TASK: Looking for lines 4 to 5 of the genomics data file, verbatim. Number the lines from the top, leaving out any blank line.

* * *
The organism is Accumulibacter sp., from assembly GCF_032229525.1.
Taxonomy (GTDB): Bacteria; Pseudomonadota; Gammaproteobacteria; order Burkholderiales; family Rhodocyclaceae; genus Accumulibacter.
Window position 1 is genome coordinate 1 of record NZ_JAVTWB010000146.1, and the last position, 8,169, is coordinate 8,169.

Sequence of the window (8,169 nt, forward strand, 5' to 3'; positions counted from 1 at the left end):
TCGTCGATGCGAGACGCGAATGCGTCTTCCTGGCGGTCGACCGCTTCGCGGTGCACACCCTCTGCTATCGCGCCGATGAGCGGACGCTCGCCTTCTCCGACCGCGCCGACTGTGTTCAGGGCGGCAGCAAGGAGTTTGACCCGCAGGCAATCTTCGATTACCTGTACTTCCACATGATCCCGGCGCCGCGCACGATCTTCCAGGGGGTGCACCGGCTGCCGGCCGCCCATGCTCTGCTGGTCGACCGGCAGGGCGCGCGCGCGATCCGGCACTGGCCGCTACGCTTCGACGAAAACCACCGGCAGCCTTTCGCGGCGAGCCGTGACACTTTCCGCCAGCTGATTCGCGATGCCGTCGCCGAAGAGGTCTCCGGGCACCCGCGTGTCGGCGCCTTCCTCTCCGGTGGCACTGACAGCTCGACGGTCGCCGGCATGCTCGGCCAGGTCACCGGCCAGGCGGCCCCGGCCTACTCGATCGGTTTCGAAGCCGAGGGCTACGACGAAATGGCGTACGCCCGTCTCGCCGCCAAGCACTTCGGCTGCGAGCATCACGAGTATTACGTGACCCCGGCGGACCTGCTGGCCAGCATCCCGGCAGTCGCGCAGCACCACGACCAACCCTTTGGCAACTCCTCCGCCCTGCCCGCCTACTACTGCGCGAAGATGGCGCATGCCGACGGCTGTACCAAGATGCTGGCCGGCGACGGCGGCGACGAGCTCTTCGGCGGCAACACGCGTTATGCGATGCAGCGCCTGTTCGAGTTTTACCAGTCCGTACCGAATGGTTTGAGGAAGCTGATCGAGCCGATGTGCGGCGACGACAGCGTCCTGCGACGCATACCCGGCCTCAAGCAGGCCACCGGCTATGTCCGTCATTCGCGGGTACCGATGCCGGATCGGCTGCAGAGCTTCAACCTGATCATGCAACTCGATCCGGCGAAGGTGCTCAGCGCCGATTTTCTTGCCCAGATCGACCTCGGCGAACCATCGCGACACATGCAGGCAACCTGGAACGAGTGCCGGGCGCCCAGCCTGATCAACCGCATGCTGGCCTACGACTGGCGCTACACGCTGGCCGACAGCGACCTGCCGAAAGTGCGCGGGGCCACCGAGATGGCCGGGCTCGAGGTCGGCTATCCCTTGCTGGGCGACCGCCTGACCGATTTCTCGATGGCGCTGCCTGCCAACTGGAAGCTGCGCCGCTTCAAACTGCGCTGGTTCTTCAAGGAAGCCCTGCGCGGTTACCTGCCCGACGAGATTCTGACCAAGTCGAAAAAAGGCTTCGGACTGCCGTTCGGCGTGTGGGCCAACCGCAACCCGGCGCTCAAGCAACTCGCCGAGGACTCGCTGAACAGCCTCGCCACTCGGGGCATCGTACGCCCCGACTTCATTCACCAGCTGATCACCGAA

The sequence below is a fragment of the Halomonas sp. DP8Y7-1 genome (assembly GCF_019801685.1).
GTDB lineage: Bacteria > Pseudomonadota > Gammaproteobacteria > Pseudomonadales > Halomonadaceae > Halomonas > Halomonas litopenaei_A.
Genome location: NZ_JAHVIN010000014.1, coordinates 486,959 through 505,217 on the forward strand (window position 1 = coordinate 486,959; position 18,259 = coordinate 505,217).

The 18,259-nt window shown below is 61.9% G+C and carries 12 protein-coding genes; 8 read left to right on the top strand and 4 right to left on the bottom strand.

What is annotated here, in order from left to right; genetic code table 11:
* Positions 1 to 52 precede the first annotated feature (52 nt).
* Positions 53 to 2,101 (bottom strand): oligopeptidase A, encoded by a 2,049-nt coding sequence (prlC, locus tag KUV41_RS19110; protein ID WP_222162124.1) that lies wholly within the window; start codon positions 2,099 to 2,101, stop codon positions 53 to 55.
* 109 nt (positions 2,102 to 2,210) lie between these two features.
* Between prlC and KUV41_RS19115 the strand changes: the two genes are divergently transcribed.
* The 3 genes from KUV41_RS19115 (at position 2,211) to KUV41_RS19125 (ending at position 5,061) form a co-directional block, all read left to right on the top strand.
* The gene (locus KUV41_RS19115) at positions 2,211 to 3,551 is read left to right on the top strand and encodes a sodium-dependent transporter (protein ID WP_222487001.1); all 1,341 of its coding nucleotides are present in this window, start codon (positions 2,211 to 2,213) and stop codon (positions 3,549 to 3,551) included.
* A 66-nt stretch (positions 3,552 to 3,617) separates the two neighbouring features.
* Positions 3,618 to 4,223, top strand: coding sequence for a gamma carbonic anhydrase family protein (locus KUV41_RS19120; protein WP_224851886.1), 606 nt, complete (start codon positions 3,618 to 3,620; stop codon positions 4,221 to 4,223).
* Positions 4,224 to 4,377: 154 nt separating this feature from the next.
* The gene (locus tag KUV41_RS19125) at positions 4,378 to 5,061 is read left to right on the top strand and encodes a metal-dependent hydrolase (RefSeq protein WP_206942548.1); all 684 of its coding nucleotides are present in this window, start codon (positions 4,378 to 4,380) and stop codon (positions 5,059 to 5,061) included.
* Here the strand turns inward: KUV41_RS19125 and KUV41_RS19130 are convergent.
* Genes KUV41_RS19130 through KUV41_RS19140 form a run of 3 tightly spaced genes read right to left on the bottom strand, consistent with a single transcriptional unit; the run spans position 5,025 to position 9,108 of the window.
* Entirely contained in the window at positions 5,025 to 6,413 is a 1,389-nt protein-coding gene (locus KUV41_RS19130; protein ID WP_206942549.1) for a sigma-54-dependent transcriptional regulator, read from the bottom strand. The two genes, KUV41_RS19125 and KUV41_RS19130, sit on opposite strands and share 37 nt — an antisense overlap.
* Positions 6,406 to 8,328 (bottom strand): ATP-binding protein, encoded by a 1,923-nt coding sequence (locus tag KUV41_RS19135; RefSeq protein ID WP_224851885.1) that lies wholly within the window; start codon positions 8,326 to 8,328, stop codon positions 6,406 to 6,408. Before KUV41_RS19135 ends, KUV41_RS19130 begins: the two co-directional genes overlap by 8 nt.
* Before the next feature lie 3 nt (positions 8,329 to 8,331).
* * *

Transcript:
Sequence of the window (8,169 nt, forward strand, 5' to 3'; positions counted from 1 at the left end):
TCGTCGATGCGAGACGCGAATGCGTCTTCCTGGCGGTCGACCGCTTCGCGGTGCACACCCTCTGCTATCGCGCCGATGAGCGGACGCTCGCCTTCTCCGACCGCGCCGACTGTGTTCAGGGCGGCAGCAAGGAGTTTGACCCGCAGGCAATCTTCGATTACCTGTACTTCCACATGATCCCGGCGCCGCGCACGATCTTCCAGGGGGTGCACCGGCTGCCGGCCGCCCATGCTCTGCTGGTCGACCGGCAGGGCGCGCGCGCGATCCGGCACTGGCCGCTACGCTTCGACGAAAACCACCGGCAGCCTTTCGCGGCGAGCCGTGACACTTTCCGCCAGCTGATTCGCGATGCCGTCGCCGAAGAGGTCTCCGGGCACCCGCGTGTCGGCGCCTTCCTCTCCGGTGGCACTGACAGCTCGACGGTCGCCGGCATGCTCGGCCAGGTCACCGGCCAGGCGGCCCCGGCCTACTCGATCGGTTTCGAAGCCGAGGGCTACGACGAAATGGCGTACGCCCGTCTCGCCGCCAAGCACTTCGGCTGCGAGCATCACGAGTATTACGTGACCCCGGCGGACCTGCTGGCCAGCATCCCGGCAGTCGCGCAGCACCACGACCAACCCTTTGGCAACTCCTCCGCCCTGCCCGCCTACTACTGCGCGAAGATGGCGCATGCCGACGGCTGTACCAAGATGCTGGCCGGCGACGGCGGCGACGAGCTCTTCGGCGGCAACACGCGTTATGCGATGCAGCGCCTGTTCGAGTTTTACCAGTCCGTACCGAATGGTTTGAGGAAGCTGATCGAGCCGATGTGCGGCGACGACAGCGTCCTGCGACGCATACCCGGCCTCAAGCAGGCCACCGGCTATGTCCGTCATTCGCGGGTACCGATGCCGGATCGGCTGCAGAGCTTCAACCTGATCATGCAACTCGATCCGGCGAAGGTGCTCAGCGCCGATTTTCTTGCCCAGATCGACCTCGGCGAACCATCGCGACACATGCAGGCAACCTGGAACGAGTGCCGGGCGCCCAGCCTGATCAACCGCATGCTGGCCTACGACTGGCGCTACACGCTGGCCGACAGCGACCTGCCGAAAGTGCGCGGGGCCACCGAGATGGCCGGGCTCGAGGTCGGCTATCCCTTGCTGGGCGACCGCCTGACCGATTTCTCGATGGCGCTGCCTGCCAACTGGAAGCTGCGCCGCTTCAAACTGCGCTGGTTCTTCAAGGAAGCCCTGCGCGGTTACCTGCCCGACGAGATTCTGACCAAGTCGAAAAAAGGCTTCGGACTGCCGTTCGGCGTGTGGGCCAACCGCAACCCGGCGCTCAAGCAACTCGCCGAGGACTCGCTGAACAGCCTCGCCACTCGGGGCATCGTACGCCCCGACTTCATTCACCAGCTGATCACCGAA